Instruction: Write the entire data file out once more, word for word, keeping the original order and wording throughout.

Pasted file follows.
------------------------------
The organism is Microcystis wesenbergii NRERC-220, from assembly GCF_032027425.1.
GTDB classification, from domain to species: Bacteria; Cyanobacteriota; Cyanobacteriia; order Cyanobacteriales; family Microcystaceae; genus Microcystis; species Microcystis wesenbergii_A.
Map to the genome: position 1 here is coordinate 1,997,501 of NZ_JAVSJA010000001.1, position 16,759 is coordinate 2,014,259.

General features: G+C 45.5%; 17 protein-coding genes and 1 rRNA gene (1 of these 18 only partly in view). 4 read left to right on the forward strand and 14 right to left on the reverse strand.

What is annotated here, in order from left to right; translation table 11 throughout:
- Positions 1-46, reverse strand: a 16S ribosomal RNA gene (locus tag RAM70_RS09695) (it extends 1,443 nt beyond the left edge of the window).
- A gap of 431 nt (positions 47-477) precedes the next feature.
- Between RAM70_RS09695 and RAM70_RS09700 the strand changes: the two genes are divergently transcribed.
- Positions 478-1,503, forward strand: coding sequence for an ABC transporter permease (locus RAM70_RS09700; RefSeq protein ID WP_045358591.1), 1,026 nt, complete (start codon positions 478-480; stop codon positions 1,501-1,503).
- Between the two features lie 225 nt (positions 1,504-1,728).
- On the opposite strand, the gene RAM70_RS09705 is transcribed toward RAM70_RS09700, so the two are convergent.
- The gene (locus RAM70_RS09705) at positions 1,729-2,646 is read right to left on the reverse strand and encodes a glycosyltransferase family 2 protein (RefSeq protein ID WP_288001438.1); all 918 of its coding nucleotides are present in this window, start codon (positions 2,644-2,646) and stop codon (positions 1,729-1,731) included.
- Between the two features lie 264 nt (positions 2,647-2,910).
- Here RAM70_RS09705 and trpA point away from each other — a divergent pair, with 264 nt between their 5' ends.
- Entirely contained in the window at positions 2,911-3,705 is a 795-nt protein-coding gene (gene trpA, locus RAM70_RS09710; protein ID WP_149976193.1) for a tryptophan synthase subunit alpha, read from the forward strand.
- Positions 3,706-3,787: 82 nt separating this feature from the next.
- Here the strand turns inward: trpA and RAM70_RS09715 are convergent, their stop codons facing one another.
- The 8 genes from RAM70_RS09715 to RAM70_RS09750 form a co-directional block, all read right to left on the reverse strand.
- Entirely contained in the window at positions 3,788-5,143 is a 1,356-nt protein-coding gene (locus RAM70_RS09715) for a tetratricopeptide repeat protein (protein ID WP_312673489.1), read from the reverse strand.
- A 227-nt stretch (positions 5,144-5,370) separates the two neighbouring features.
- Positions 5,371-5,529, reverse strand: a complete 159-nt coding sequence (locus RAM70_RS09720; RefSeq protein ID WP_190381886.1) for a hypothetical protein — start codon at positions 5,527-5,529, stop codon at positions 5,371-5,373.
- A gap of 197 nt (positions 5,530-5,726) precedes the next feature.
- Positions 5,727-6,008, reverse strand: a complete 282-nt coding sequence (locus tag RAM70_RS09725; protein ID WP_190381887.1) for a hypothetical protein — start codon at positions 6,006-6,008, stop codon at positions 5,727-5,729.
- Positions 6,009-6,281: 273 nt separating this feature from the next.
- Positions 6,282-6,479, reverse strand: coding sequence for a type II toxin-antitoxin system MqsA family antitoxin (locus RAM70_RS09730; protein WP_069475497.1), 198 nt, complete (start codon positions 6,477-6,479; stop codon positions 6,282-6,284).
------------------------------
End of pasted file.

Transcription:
The organism is Microcystis wesenbergii NRERC-220, from assembly GCF_032027425.1.
GTDB classification, from domain to species: Bacteria; Cyanobacteriota; Cyanobacteriia; order Cyanobacteriales; family Microcystaceae; genus Microcystis; species Microcystis wesenbergii_A.
Map to the genome: position 1 here is coordinate 1,997,501 of NZ_JAVSJA010000001.1, position 16,759 is coordinate 2,014,259.

General features: G+C 45.5%; 17 protein-coding genes and 1 rRNA gene (1 of these 18 only partly in view). 4 read left to right on the forward strand and 14 right to left on the reverse strand.

What is annotated here, in order from left to right; translation table 11 throughout:
- Positions 1-46, reverse strand: a 16S ribosomal RNA gene (locus tag RAM70_RS09695) (it extends 1,443 nt beyond the left edge of the window).
- A gap of 431 nt (positions 47-477) precedes the next feature.
- Between RAM70_RS09695 and RAM70_RS09700 the strand changes: the two genes are divergently transcribed.
- Positions 478-1,503, forward strand: coding sequence for an ABC transporter permease (locus RAM70_RS09700; RefSeq protein ID WP_045358591.1), 1,026 nt, complete (start codon positions 478-480; stop codon positions 1,501-1,503).
- Between the two features lie 225 nt (positions 1,504-1,728).
- On the opposite strand, the gene RAM70_RS09705 is transcribed toward RAM70_RS09700, so the two are convergent.
- The gene (locus RAM70_RS09705) at positions 1,729-2,646 is read right to left on the reverse strand and encodes a glycosyltransferase family 2 protein (RefSeq protein ID WP_288001438.1); all 918 of its coding nucleotides are present in this window, start codon (positions 2,644-2,646) and stop codon (positions 1,729-1,731) included.
- Between the two features lie 264 nt (positions 2,647-2,910).
- Here RAM70_RS09705 and trpA point away from each other — a divergent pair, with 264 nt between their 5' ends.
- Entirely contained in the window at positions 2,911-3,705 is a 795-nt protein-coding gene (gene trpA, locus RAM70_RS09710; protein ID WP_149976193.1) for a tryptophan synthase subunit alpha, read from the forward strand.
- Positions 3,706-3,787: 82 nt separating this feature from the next.
- Here the strand turns inward: trpA and RAM70_RS09715 are convergent, their stop codons facing one another.
- The 8 genes from RAM70_RS09715 to RAM70_RS09750 form a co-directional block, all read right to left on the reverse strand.
- Entirely contained in the window at positions 3,788-5,143 is a 1,356-nt protein-coding gene (locus RAM70_RS09715) for a tetratricopeptide repeat protein (protein ID WP_312673489.1), read from the reverse strand.
- A 227-nt stretch (positions 5,144-5,370) separates the two neighbouring features.
- Positions 5,371-5,529, reverse strand: a complete 159-nt coding sequence (locus RAM70_RS09720; RefSeq protein ID WP_190381886.1) for a hypothetical protein — start codon at positions 5,527-5,529, stop codon at positions 5,371-5,373.
- A gap of 197 nt (positions 5,530-5,726) precedes the next feature.
- Positions 5,727-6,008, reverse strand: a complete 282-nt coding sequence (locus tag RAM70_RS09725; protein ID WP_190381887.1) for a hypothetical protein — start codon at positions 6,006-6,008, stop codon at positions 5,727-5,729.
- Positions 6,009-6,281: 273 nt separating this feature from the next.
- Positions 6,282-6,479, reverse strand: coding sequence for a type II toxin-antitoxin system MqsA family antitoxin (locus RAM70_RS09730; protein WP_069475497.1), 198 nt, complete (start codon positions 6,477-6,479; stop codon positions 6,282-6,284).